JERUSALEM (Apr. 5)
A violent confrontation between Israeli security forces and Israeli Arabs has created bitter emotions on both sides.
Israeli Arab leaders called for a general strike to protest what they said was police violence against Bedouin demonstrators near the town of Shfaram in the Galilee.
Clashes erupted Saturday night when Israeli police tried to break up protests against the demolition of three homes in Umm Sakhali, a Bedouin village near Shfaram.
At least 20 Israeli police and approximately the same number of protesters were hurt during the confrontations.
The clashes broke out when Israeli Arabs from surrounding villages arrived to try to rebuild the structures.
Local residents said the demolished homes had been standing for more than 40 years. The Interior Ministry, which requested the demolition orders, said they were recently built without permits.
Salakh Salim, head of the leftist Hadash Knesset faction, said police used “brutal measures” against the demonstrators, including “tear gas and even live fire.”
“We will not agree to this sort of humiliation and opposition,” Salim told Israel Radio. “It is as if we are in occupied territory. We are Israeli citizens, with Israeli identification cards.”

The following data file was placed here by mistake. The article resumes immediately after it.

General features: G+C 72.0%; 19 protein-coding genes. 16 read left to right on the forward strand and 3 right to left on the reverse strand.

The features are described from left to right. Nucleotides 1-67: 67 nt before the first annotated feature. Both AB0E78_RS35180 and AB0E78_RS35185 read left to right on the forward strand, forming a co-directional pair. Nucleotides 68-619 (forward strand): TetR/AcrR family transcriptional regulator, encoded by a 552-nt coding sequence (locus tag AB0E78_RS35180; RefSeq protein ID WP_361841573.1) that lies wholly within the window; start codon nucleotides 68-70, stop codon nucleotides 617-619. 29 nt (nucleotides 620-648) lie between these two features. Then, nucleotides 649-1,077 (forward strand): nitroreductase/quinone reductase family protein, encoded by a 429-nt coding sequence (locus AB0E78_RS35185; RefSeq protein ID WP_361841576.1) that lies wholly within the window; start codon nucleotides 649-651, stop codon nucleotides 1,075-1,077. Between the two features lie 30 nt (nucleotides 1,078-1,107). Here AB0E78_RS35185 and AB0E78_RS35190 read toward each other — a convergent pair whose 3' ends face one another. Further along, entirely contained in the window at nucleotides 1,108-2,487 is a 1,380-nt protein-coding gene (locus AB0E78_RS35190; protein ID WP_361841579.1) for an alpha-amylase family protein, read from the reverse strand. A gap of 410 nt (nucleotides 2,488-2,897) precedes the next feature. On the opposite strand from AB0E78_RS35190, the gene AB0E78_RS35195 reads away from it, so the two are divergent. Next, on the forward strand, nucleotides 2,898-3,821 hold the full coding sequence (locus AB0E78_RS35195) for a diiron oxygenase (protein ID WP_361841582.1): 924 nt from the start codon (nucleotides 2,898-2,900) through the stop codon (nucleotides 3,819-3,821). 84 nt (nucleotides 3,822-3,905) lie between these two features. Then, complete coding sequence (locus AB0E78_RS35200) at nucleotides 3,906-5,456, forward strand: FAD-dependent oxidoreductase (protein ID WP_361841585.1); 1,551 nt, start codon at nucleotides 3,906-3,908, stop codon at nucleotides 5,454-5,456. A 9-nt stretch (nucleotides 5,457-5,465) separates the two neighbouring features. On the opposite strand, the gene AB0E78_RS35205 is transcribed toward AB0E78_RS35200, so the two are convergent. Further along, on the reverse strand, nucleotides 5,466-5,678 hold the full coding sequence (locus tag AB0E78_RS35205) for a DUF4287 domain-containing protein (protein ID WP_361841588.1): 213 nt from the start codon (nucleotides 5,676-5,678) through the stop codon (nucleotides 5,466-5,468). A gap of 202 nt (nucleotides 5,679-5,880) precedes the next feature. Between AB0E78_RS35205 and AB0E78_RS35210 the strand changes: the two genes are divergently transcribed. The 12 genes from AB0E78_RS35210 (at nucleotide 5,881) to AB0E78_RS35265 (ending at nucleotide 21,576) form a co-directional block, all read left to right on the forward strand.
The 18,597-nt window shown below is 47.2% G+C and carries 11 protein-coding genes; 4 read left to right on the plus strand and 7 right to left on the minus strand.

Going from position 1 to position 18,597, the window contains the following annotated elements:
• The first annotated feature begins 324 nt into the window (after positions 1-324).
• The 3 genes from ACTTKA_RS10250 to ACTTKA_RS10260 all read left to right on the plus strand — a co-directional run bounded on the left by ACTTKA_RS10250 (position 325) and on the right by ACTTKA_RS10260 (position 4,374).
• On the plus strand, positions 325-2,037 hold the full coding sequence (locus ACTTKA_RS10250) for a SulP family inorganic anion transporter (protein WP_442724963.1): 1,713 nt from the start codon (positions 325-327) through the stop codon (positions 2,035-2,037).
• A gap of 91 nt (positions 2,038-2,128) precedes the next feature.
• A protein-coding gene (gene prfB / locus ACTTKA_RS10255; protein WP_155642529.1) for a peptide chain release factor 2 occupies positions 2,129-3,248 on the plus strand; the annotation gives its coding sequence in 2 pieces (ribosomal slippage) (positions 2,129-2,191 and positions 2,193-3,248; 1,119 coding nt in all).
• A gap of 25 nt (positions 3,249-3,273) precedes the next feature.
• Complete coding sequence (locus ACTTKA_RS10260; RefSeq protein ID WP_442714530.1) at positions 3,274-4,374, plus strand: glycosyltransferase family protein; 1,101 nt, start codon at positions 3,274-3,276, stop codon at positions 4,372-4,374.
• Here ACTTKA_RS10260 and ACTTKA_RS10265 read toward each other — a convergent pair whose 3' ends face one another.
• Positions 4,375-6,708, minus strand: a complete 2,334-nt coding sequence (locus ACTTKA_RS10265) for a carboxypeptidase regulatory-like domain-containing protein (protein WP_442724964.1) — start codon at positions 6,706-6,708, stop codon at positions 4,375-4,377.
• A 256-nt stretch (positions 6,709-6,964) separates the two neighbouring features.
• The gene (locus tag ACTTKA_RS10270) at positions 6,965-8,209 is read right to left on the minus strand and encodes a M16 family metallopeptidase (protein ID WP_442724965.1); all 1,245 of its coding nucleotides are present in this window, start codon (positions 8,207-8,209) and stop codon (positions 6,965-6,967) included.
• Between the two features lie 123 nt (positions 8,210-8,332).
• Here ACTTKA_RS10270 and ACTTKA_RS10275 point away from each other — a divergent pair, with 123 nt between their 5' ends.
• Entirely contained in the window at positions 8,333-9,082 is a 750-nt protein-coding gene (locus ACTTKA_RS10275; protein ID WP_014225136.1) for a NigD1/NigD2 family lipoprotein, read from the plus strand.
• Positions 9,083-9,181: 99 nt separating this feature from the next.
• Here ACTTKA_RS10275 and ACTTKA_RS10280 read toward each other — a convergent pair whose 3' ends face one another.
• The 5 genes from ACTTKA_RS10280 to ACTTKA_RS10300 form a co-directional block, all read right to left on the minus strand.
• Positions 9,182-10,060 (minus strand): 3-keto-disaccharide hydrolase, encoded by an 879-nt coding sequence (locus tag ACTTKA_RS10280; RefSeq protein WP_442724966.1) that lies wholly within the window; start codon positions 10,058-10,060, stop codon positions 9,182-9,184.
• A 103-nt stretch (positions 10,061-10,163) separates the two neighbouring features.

Israel’s police commissioner, Yehuda Wilk, charged that Bedouin community leaders were using the situation to create a political football.
He added that there was no justification for the violence directed at the police, who he said were enforcing court orders.
“It is inconceivable that a police officer should go to carry out an order, and be met by a hail of stones, or end up in the hospital,” Wilk said.
The violence prompted Prime Minister Benjamin Netanyahu to plan a visit to meet with Bedouin leaders in the Galilee, his office said.
Even while seeking to meet with the Bedouin leaders and defuse the situation, Netanyahu said the police had his full backing to enforce the law throughout Israel.
Deputy Prime Minister Moshe Katzav, who is responsible for Israeli Arab affairs in the government, called on the Interior Ministry to be more sensitive toward the Bedouin community, which serves in the Israeli army.
The left-wing Meretz faction said the police action, which came on the eve of a Muslim holiday, the Feast of the Sacrifice, demonstrated insensitivity to the Israeli Arab population.